Decades of failing to recognize ADHD in girls has created a “lost generation” of women
Unlike boys, many of whom show hyperactivity, girls’ symptoms veer more toward inattentiveness and disorganization. Girls tend to develop ADHD later than boys. They frequently mask it in an attempt to conform to society’s expectation that they be on the ball and organized. And while some ADHD symptoms can become less intense for boys after they pass through puberty, for many girls, it gets worse.
Girls’ symptoms include: a tendency toward daydreaming, trouble following instructions, making careless mistakes on homework and tests.
Girls with ADHD are significantly more likely to experience major depression, anxiety, and eating disorders than girls without. They tend to have few friendships. As a result of their low self-esteem, they often choose unhealthy relationships in which they may accept punitive criticism and or abuse.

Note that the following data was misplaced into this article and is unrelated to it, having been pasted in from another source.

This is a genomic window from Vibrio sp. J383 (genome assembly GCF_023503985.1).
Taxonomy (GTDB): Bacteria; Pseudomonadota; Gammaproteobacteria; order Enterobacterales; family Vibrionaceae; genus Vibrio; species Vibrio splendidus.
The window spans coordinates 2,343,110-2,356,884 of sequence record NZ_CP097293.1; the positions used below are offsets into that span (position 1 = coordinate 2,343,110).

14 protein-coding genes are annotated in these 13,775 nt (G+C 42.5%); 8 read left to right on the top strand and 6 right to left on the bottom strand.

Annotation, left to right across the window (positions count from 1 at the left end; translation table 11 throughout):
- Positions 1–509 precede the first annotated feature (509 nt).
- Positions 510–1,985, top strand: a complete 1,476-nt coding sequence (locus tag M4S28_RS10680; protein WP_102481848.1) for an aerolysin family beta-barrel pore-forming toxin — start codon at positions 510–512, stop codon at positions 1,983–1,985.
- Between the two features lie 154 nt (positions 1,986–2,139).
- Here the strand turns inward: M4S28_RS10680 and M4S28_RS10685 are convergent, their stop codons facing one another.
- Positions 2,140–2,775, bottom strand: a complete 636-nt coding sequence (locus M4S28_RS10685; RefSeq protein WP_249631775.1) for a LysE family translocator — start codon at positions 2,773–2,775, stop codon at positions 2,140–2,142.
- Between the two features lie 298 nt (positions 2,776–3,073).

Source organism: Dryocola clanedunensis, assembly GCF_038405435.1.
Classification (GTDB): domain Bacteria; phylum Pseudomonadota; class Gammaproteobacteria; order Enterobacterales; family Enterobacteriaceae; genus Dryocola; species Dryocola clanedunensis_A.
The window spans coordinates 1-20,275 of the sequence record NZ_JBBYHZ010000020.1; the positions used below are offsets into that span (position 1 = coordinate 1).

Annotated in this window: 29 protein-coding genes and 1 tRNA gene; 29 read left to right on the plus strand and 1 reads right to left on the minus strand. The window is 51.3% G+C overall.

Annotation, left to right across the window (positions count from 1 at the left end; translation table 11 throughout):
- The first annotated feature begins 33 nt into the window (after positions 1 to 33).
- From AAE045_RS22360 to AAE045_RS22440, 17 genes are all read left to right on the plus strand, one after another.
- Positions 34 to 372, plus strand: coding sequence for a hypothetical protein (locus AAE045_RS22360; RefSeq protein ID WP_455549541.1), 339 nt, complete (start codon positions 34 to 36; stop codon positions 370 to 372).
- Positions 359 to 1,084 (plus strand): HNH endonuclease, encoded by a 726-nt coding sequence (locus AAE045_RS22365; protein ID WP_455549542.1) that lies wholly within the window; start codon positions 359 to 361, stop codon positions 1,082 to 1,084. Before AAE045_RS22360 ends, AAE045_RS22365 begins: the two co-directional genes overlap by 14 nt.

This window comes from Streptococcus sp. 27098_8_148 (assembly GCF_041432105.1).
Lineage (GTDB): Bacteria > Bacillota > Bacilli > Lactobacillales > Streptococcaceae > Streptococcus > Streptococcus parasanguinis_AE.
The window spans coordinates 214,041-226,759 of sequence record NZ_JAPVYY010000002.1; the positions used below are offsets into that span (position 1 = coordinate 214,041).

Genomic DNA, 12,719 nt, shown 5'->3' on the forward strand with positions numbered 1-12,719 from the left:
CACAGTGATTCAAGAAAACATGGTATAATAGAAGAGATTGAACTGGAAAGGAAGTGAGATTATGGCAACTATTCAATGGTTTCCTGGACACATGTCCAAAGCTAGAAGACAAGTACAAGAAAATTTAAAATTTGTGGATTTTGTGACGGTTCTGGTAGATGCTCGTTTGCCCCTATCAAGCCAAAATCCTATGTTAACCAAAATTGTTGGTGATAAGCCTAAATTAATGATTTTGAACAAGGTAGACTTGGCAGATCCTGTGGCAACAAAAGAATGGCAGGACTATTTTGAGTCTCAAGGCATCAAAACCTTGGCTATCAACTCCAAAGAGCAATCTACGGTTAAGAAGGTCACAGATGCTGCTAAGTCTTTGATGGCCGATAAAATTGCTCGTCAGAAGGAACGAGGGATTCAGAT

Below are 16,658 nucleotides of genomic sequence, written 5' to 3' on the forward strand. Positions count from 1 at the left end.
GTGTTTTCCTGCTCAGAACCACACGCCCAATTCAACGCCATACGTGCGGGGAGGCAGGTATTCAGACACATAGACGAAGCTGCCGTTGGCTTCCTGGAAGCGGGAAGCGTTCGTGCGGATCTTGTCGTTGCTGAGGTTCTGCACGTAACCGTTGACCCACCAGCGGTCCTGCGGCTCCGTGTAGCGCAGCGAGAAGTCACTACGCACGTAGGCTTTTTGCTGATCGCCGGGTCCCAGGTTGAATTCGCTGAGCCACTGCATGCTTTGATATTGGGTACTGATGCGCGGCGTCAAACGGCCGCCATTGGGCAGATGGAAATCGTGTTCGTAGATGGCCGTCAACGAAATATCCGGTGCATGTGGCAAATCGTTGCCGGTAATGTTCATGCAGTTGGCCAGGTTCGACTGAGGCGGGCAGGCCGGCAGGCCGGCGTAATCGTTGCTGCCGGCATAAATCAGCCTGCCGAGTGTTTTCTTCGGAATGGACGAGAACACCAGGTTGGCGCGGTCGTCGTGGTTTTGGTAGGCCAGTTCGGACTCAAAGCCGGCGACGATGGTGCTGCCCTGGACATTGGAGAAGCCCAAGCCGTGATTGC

Teachers and parents often miss the warning signs because feeling disorganized or unfocused often leads to depression and anxiety. Failing to properly diagnose the condition, girls miss out on critical academic services and accommodations, as well as therapy and medication. Many girls end up misdiagnosed and treated with anti-anxiety or depression drugs, some of which exacerbate the effects of ADHD.